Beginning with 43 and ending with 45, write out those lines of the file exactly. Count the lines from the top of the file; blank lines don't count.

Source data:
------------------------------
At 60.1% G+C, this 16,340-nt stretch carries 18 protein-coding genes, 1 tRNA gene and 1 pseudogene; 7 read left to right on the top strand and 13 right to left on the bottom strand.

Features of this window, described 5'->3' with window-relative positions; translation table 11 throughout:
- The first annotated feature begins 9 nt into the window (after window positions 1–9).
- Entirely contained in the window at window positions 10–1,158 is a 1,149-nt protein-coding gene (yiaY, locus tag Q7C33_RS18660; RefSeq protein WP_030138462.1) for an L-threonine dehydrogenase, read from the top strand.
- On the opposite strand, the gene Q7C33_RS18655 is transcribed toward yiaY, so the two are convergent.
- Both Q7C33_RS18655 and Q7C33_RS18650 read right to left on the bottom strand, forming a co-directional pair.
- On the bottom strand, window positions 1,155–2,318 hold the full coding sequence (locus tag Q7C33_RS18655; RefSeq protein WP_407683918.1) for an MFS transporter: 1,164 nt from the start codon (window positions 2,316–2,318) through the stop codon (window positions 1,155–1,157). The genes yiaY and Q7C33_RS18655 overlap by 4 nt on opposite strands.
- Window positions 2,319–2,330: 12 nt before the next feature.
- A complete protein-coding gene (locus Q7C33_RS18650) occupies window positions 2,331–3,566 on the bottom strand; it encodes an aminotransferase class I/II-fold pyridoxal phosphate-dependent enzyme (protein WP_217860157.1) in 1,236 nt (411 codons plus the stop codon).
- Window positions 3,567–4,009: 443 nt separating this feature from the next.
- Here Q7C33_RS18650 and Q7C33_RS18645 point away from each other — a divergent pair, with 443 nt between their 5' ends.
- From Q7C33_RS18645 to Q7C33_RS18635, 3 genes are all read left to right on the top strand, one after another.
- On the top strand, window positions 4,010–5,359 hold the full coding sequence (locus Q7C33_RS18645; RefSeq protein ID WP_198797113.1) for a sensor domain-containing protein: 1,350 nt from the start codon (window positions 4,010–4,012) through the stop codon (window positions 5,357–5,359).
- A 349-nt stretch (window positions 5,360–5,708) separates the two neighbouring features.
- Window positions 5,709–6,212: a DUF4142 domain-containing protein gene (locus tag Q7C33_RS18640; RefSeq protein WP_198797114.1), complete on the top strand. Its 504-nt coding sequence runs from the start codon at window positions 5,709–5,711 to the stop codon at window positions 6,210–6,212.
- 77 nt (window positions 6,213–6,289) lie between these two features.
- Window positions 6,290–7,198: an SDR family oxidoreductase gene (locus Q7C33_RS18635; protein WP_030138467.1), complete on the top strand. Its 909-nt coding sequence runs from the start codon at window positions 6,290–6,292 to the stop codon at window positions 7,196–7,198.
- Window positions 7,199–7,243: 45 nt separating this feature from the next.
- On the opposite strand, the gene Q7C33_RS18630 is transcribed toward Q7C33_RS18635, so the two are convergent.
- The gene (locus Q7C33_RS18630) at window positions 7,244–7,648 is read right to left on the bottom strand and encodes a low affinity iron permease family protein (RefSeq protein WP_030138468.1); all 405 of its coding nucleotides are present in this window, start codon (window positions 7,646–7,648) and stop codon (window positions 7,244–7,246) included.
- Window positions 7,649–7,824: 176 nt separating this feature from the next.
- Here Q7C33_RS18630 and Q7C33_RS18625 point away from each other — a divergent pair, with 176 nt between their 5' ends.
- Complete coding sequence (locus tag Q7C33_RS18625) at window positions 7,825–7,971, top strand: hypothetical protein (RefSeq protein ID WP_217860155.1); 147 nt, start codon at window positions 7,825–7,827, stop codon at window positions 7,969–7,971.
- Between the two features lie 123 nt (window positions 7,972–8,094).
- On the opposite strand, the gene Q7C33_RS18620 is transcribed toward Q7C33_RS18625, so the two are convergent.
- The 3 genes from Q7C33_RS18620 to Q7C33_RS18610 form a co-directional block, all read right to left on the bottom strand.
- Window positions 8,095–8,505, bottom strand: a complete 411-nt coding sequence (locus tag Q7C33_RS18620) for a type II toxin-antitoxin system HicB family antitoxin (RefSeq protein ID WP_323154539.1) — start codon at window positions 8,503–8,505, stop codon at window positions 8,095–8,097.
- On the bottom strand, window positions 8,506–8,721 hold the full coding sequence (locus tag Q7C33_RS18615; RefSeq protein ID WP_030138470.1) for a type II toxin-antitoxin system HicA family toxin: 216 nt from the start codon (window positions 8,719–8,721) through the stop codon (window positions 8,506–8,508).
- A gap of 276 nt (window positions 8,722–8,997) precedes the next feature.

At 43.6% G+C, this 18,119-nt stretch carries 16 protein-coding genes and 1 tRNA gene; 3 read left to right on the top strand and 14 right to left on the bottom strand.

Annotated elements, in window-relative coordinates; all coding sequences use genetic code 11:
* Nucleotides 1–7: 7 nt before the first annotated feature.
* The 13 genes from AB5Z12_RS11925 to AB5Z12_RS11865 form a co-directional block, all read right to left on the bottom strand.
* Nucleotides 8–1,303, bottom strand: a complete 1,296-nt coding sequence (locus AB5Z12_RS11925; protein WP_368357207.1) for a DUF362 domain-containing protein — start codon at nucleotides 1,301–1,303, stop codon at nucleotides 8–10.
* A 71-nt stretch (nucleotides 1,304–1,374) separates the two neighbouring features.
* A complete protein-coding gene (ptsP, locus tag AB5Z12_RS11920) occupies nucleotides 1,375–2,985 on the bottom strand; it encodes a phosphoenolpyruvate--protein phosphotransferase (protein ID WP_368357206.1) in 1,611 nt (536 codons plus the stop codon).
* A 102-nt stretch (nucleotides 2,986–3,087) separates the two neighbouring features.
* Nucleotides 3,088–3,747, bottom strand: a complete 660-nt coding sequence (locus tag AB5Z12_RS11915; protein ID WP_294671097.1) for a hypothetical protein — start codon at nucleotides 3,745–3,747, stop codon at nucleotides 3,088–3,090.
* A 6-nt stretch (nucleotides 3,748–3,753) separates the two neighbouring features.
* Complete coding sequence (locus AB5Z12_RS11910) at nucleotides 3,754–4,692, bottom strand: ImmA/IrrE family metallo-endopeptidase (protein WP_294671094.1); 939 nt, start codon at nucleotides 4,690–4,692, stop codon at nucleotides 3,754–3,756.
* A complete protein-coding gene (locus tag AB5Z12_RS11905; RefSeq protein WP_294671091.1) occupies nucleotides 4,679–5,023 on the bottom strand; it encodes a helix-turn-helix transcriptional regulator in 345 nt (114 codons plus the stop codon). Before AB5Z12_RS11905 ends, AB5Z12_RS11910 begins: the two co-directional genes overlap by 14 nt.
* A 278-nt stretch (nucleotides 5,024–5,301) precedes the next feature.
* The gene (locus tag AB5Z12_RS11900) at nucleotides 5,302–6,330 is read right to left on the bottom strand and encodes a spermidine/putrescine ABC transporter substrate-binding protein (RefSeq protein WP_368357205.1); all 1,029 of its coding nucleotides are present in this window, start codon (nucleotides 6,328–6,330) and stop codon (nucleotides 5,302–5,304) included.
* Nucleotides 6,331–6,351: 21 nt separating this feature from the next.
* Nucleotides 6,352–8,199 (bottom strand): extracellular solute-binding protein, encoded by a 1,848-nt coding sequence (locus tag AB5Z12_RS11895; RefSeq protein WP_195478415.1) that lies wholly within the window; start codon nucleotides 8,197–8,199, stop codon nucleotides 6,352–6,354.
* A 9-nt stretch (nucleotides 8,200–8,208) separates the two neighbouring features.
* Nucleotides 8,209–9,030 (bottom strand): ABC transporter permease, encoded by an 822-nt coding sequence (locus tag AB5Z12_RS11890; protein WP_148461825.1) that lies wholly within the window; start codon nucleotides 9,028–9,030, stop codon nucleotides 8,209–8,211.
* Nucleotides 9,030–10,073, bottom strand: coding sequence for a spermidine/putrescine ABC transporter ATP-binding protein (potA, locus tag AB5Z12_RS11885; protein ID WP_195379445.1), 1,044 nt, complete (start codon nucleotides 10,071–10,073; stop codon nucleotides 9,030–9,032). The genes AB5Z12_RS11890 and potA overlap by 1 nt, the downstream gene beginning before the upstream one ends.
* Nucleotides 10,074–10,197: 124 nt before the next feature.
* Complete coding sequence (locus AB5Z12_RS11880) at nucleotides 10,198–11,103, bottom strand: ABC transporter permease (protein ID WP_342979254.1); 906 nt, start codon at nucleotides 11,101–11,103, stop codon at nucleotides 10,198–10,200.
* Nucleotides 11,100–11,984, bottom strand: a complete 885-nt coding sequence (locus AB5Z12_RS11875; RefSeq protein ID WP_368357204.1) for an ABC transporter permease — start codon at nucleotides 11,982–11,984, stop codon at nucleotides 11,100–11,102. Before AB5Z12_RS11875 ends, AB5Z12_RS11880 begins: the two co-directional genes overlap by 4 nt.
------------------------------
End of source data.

* The gene (locus tag AB5Z12_RS11900) at nucleotides 5,302–6,330 is read right to left on the bottom strand and encodes a spermidine/putrescine ABC transporter substrate-binding protein (RefSeq protein WP_368357205.1); all 1,029 of its coding nucleotides are present in this window, start codon (nucleotides 6,328–6,330) and stop codon (nucleotides 5,302–5,304) included.
* Nucleotides 6,331–6,351: 21 nt separating this feature from the next.
* Nucleotides 6,352–8,199 (bottom strand): extracellular solute-binding protein, encoded by a 1,848-nt coding sequence (locus tag AB5Z12_RS11895; RefSeq protein WP_195478415.1) that lies wholly within the window; start codon nucleotides 8,197–8,199, stop codon nucleotides 6,352–6,354.